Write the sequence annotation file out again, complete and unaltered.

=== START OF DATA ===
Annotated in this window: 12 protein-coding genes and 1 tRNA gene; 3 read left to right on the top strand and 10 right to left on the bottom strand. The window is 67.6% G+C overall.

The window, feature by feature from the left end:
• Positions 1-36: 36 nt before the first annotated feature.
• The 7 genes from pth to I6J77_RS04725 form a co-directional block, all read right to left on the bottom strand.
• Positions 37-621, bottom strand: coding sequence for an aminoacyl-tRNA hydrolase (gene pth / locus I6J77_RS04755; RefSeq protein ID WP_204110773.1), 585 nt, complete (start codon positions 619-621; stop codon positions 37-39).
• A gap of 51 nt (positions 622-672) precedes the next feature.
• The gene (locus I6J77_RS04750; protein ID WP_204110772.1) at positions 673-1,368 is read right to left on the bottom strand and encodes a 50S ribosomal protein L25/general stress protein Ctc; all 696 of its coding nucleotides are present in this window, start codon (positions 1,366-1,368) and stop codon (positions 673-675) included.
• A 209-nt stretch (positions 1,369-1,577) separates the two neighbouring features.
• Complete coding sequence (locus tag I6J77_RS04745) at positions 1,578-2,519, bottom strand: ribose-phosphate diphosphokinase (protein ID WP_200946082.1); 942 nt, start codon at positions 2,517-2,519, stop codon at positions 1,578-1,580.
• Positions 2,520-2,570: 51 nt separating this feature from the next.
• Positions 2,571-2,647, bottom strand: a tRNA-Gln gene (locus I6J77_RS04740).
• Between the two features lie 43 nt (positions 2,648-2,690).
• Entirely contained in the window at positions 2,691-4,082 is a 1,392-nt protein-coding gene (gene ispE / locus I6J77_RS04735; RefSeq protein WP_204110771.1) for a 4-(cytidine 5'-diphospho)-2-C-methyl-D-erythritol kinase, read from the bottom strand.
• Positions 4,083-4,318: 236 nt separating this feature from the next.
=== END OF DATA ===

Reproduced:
Annotated in this window: 12 protein-coding genes and 1 tRNA gene; 3 read left to right on the top strand and 10 right to left on the bottom strand. The window is 67.6% G+C overall.

The window, feature by feature from the left end:
• Positions 1-36: 36 nt before the first annotated feature.
• The 7 genes from pth to I6J77_RS04725 form a co-directional block, all read right to left on the bottom strand.
• Positions 37-621, bottom strand: coding sequence for an aminoacyl-tRNA hydrolase (gene pth / locus I6J77_RS04755; RefSeq protein ID WP_204110773.1), 585 nt, complete (start codon positions 619-621; stop codon positions 37-39).
• A gap of 51 nt (positions 622-672) precedes the next feature.
• The gene (locus I6J77_RS04750; protein ID WP_204110772.1) at positions 673-1,368 is read right to left on the bottom strand and encodes a 50S ribosomal protein L25/general stress protein Ctc; all 696 of its coding nucleotides are present in this window, start codon (positions 1,366-1,368) and stop codon (positions 673-675) included.
• A 209-nt stretch (positions 1,369-1,577) separates the two neighbouring features.
• Complete coding sequence (locus tag I6J77_RS04745) at positions 1,578-2,519, bottom strand: ribose-phosphate diphosphokinase (protein ID WP_200946082.1); 942 nt, start codon at positions 2,517-2,519, stop codon at positions 1,578-1,580.
• Positions 2,520-2,570: 51 nt separating this feature from the next.
• Positions 2,571-2,647, bottom strand: a tRNA-Gln gene (locus I6J77_RS04740).
• Between the two features lie 43 nt (positions 2,648-2,690).
• Entirely contained in the window at positions 2,691-4,082 is a 1,392-nt protein-coding gene (gene ispE / locus I6J77_RS04735; RefSeq protein WP_204110771.1) for a 4-(cytidine 5'-diphospho)-2-C-methyl-D-erythritol kinase, read from the bottom strand.
• Positions 4,083-4,318: 236 nt separating this feature from the next.